By Heather Young
I often teach and consult for artists and arts managers who have limited background in accounting and finance, and who therefore are reluctant (or even fearful) to step into this arena.
The bad news is that, like all relationships, it’s a package deal - once you take on a management role, you must accept decision-making responsibility, even in areas that aren’t your greatest strength. The good news is that there are some simple techniques that will help you feel more comfortable in the driver’s seat, whereas failing to make the attempt (no head for this sort of thing, terrible with numbers… you’ve heard the excuses) can set you on course for disaster.
Case in point: a certain executive director was meticulous in the artistic/programming side of their role; not a detail escaped their attention. And yet, with no apparent irony, the ED declared their inability to do math and therefore complete dependence on the part-time bookkeeper to deal with day to day finances. Financial statements? That’s what the accountant prepared for the government. The ED complained about receiving terrible service, but had trouble articulating the problems or what improvements were needed.
This didn’t stop them from blundering ahead with ill-conceived financial decisions, often based on phone advice from a couple of more economically successful artistic colleagues, and at odds with the advice they were paying for. Later, they would turn to the accountant or bookkeeper to clean up the mess… while making it clear they didn’t want to hear the mechanics of what went wrong. In their view, poor results arose from poor execution by the contractors: “Not my job; just fix it.”
No wonder they felt angry and mistrustful: they didn’t know how to collaborate with accounting staff, let alone tell whether they were doing a reasonable job. And staff heard the unspoken message: there’s no point getting into it with the boss.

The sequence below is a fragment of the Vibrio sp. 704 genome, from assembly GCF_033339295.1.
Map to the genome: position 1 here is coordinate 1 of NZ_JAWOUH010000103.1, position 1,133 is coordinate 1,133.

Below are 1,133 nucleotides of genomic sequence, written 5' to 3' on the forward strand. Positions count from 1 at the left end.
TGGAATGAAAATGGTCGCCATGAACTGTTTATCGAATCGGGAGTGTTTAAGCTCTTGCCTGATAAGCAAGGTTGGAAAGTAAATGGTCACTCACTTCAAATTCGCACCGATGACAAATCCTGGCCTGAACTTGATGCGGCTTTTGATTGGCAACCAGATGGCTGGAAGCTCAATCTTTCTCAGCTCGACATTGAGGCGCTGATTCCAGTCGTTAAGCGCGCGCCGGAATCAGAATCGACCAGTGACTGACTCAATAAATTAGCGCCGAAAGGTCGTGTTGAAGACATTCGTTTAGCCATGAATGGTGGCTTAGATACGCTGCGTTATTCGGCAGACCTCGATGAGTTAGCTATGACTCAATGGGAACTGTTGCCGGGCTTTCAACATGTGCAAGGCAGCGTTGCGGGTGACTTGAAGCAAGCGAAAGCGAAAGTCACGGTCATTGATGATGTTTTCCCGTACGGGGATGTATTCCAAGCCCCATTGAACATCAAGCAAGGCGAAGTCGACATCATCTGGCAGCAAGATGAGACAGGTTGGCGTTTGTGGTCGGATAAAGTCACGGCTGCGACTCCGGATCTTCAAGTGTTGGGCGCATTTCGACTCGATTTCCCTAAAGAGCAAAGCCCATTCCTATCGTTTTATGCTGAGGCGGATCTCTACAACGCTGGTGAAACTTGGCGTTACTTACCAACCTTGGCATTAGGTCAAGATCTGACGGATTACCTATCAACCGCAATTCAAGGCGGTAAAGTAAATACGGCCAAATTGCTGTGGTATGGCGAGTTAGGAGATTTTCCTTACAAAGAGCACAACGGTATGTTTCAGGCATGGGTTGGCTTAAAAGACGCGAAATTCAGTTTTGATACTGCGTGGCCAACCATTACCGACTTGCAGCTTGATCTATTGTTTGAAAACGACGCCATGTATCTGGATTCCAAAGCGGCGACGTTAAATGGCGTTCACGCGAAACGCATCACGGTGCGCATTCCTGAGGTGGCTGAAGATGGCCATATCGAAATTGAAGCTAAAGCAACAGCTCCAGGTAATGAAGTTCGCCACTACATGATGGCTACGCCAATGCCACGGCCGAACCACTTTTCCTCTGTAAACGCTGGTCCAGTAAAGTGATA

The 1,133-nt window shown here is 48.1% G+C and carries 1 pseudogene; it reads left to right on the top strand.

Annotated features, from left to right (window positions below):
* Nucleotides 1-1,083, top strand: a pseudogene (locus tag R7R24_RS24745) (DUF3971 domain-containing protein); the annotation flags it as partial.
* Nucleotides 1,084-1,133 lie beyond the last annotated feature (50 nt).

Don’t be that guy!
Henry Ford got it right: "One of the greatest discoveries a man makes, one of his great surprises, is to find he can do what he was afraid he couldn't do."
Sit down with your bookkeeper or accountant and review your statements together. Ask them to walk you through the important points. Do it every month. You know your organization; financials are just another way of telling its story. You’ll soon start to recognize features that indicate whether you’re on track financially. If your staff member can’t explain the numbers with confidence – well, maybe it’s time to get a second opinion on the quality of their work.
Expand the conversation with a few good questions, such as:
Are we compliant with the CRA? Can you walk me through our latest remittances or returns? (Your bookkeeper should be able to explain how amounts are calculated and reported to the government.)
When was our most recent bank reconciliation, and can I see the list of outstanding items? (Bank recs prove that cash is stated accurately, and they normally happen monthly. It’s unusual for online or ATM transactions to be outstanding, and uncleared cheques should be recent. In Canada, cheques are stale-dated after six months.)
Are there any particular areas of concern? (This depends on your situation, but you should have a sense of whether the explanation matches your observations.)
You can be a capable financial manager without being an accountant. Some “due diligence” with the financial statements will strengthen your working relationship with accounting staff, and generate that priceless reward, ease of mind.